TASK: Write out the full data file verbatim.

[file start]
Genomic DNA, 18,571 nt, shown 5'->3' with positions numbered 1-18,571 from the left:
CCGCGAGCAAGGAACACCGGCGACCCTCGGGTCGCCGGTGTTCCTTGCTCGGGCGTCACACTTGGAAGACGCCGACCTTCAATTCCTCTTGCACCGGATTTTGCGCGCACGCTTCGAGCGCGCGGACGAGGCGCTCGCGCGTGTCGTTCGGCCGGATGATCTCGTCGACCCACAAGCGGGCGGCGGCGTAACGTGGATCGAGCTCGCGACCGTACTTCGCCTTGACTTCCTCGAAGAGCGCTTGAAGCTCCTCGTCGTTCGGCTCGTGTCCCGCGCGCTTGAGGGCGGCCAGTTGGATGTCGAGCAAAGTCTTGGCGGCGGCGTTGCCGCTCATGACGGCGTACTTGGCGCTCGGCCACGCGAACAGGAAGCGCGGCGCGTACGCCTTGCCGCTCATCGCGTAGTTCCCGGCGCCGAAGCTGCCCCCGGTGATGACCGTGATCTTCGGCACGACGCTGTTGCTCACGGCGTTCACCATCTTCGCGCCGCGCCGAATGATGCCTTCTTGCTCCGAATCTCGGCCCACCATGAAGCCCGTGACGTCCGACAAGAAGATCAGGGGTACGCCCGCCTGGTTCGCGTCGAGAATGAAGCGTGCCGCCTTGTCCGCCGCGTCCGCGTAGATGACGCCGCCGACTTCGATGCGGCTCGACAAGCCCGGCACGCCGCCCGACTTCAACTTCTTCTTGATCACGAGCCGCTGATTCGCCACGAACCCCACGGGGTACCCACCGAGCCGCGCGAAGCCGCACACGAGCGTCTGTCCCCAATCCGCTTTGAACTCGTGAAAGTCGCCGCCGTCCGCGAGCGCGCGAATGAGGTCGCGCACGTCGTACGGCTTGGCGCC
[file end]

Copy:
Genomic DNA, 18,571 nt, shown 5'->3' with positions numbered 1-18,571 from the left:
CCGCGAGCAAGGAACACCGGCGACCCTCGGGTCGCCGGTGTTCCTTGCTCGGGCGTCACACTTGGAAGACGCCGACCTTCAATTCCTCTTGCACCGGATTTTGCGCGCACGCTTCGAGCGCGCGGACGAGGCGCTCGCGCGTGTCGTTCGGCCGGATGATCTCGTCGACCCACAAGCGGGCGGCGGCGTAACGTGGATCGAGCTCGCGACCGTACTTCGCCTTGACTTCCTCGAAGAGCGCTTGAAGCTCCTCGTCGTTCGGCTCGTGTCCCGCGCGCTTGAGGGCGGCCAGTTGGATGTCGAGCAAAGTCTTGGCGGCGGCGTTGCCGCTCATGACGGCGTACTTGGCGCTCGGCCACGCGAACAGGAAGCGCGGCGCGTACGCCTTGCCGCTCATCGCGTAGTTCCCGGCGCCGAAGCTGCCCCCGGTGATGACCGTGATCTTCGGCACGACGCTGTTGCTCACGGCGTTCACCATCTTCGCGCCGCGCCGAATGATGCCTTCTTGCTCCGAATCTCGGCCCACCATGAAGCCCGTGACGTCCGACAAGAAGATCAGGGGTACGCCCGCCTGGTTCGCGTCGAGAATGAAGCGTGCCGCCTTGTCCGCCGCGTCCGCGTAGATGACGCCGCCGACTTCGATGCGGCTCGACAAGCCCGGCACGCCGCCCGACTTCAACTTCTTCTTGATCACGAGCCGCTGATTCGCCACGAACCCCACGGGGTACCCACCGAGCCGCGCGAAGCCGCACACGAGCGTCTGTCCCCAATCCGCTTTGAACTCGTGAAAGTCGCCGCCGTCCGCGAGCGCGCGAATGAGGTCGCGCACGTCGTACGGCTTGGCGCC